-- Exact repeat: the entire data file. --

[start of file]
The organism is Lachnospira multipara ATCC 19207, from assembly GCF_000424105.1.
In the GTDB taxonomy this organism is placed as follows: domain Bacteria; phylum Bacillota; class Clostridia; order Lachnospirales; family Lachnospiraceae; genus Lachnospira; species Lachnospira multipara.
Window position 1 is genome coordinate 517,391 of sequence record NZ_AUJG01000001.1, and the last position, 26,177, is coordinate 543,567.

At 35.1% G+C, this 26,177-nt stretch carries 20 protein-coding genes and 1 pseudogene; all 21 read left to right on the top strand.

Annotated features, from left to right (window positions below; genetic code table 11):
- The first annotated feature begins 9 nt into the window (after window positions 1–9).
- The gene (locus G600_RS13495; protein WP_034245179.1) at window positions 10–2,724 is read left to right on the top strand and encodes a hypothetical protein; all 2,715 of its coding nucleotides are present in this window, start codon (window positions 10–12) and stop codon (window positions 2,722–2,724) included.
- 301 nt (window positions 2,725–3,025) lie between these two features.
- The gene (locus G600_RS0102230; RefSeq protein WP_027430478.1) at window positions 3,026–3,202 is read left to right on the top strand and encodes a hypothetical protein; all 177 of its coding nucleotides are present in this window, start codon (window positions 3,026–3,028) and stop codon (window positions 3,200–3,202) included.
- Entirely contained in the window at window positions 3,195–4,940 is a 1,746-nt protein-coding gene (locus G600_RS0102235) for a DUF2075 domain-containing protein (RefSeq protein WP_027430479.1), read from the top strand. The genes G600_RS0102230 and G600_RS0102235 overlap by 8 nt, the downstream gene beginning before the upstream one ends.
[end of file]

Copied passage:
The organism is Lachnospira multipara ATCC 19207, from assembly GCF_000424105.1.
In the GTDB taxonomy this organism is placed as follows: domain Bacteria; phylum Bacillota; class Clostridia; order Lachnospirales; family Lachnospiraceae; genus Lachnospira; species Lachnospira multipara.
Window position 1 is genome coordinate 517,391 of sequence record NZ_AUJG01000001.1, and the last position, 26,177, is coordinate 543,567.

At 35.1% G+C, this 26,177-nt stretch carries 20 protein-coding genes and 1 pseudogene; all 21 read left to right on the top strand.

Annotated features, from left to right (window positions below; genetic code table 11):
- The first annotated feature begins 9 nt into the window (after window positions 1–9).
- The gene (locus G600_RS13495; protein WP_034245179.1) at window positions 10–2,724 is read left to right on the top strand and encodes a hypothetical protein; all 2,715 of its coding nucleotides are present in this window, start codon (window positions 10–12) and stop codon (window positions 2,722–2,724) included.
- 301 nt (window positions 2,725–3,025) lie between these two features.
- The gene (locus G600_RS0102230; RefSeq protein WP_027430478.1) at window positions 3,026–3,202 is read left to right on the top strand and encodes a hypothetical protein; all 177 of its coding nucleotides are present in this window, start codon (window positions 3,026–3,028) and stop codon (window positions 3,200–3,202) included.
- Entirely contained in the window at window positions 3,195–4,940 is a 1,746-nt protein-coding gene (locus G600_RS0102235) for a DUF2075 domain-containing protein (RefSeq protein WP_027430479.1), read from the top strand. The genes G600_RS0102230 and G600_RS0102235 overlap by 8 nt, the downstream gene beginning before the upstream one ends.